Water systems are supposed to prioritize homes considered to be at higher risk for lead; particularly homes with lead service lines. If a city has lead service lines (those are the pipes that connect people's homes to the water main), at least half of the homes tested should have lead lines. Typically, Beverly Hills hasn’t done that. No more than 2 of 5 homes the village tested in a given testing period were listed as having lead service lines.
Since 1992, the village has tested 11 homes in total. Three of those homes are listed as having a lead service line. One of those homes, with the high result in 2017, had the lead line replaced. Another one of those lead line homes was built in 1976 according to Zillow; although not impossible, that’s typically too new of a home to have a lead line. It is unclear from the Lead and Copper Reports why Beverly Hills dropped that home off the sampling list in 2008.
Before 2017, did any of the samples come back positive for lead?
Like almost every municipality connected to Detroit water (now called the Great Lakes Water Authority), lead levels in water samples in Beverly Hills fell once Detroit started using a corrosion control chemical in the mid-1990s. Before 2017, the highest lead in water sample recorded in Beverly Hills was 9 ppb. It was taken in 1992 from a home with a copper service line.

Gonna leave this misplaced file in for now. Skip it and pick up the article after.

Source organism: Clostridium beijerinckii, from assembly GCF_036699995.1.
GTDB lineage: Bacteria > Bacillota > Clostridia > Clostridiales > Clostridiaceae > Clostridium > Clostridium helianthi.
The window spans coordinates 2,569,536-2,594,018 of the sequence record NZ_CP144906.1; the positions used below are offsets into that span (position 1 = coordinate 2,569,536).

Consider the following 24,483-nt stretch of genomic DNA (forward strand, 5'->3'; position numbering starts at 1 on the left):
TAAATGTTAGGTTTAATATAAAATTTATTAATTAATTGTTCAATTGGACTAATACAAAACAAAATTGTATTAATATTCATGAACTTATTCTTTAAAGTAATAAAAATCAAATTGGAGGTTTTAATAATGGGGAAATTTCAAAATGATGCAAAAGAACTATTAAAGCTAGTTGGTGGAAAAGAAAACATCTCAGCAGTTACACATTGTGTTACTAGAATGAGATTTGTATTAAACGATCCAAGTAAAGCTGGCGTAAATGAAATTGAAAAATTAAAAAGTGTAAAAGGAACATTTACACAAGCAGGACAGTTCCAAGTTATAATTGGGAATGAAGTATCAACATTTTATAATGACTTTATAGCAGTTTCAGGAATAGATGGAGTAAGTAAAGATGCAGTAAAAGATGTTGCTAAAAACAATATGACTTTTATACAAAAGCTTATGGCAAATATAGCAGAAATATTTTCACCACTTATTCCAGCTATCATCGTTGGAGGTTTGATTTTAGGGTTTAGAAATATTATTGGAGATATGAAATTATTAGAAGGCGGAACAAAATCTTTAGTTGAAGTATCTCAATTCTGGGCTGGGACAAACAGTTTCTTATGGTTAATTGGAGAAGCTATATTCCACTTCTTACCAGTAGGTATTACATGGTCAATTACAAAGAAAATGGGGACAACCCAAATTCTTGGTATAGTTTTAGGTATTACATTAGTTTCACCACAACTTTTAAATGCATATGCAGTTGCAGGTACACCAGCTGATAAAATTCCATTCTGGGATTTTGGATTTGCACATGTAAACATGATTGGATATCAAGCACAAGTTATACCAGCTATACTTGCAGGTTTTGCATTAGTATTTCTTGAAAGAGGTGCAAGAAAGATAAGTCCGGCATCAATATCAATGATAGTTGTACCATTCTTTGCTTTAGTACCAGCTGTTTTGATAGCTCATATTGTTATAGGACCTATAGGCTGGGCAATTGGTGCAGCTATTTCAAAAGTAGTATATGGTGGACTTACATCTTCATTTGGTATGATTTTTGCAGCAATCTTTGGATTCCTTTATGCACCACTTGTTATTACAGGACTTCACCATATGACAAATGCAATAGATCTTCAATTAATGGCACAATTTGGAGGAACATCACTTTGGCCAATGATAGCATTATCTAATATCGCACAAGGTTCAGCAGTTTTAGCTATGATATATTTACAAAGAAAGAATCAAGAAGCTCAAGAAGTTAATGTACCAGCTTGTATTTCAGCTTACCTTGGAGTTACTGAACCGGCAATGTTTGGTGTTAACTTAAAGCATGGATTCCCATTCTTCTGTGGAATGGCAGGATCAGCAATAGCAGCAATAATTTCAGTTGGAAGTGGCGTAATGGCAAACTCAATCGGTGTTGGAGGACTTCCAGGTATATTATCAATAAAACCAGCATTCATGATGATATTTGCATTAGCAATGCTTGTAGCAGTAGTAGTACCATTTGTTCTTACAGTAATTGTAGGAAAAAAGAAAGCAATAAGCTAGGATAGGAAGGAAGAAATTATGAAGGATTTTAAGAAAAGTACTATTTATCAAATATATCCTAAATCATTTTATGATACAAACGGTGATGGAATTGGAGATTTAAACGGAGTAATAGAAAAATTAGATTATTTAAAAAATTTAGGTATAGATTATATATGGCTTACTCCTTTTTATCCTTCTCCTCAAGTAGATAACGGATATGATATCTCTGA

I wanted to fact check some things about the village’s water tests before I wrote the story. So I obtained all of the village’s reports through a request under the Freedom of Information Act.
Why is Beverly Hills testing so few homes?
Beverly Hills has taken a total of 66 lead in water samples since 1992. When the Lead and Copper Rule first passed, municipalities were required to test every year or more, but if results aren’t high, most cities move to a reduced monitoring schedule. That means they only have to test once every three years instead of annually. If a city goes above the “action level” or changes a water source, more sampling is required.
The number of homes a municipal water system has to test is determined by the number of people it serves. The EPA breaks it down into three sized groups; small, medium and large. But there’s another factor that one must be aware of when considering Beverly Hills.
Beverly Hills is only required to test water for lead at five homes every three years. In contrast, Benton Harbor, which is comparable in size, is required to test 30 homes every three years. The difference is, Benton Harbor isn’t on the Great Lakes Water Authority’s system. Cities in the GLWA system don’t have to test as many homes because of an agreement MDEQ, the U.S. EPA, and the city of Detroit worked out in the early 1990s. You can read more about that agreement here.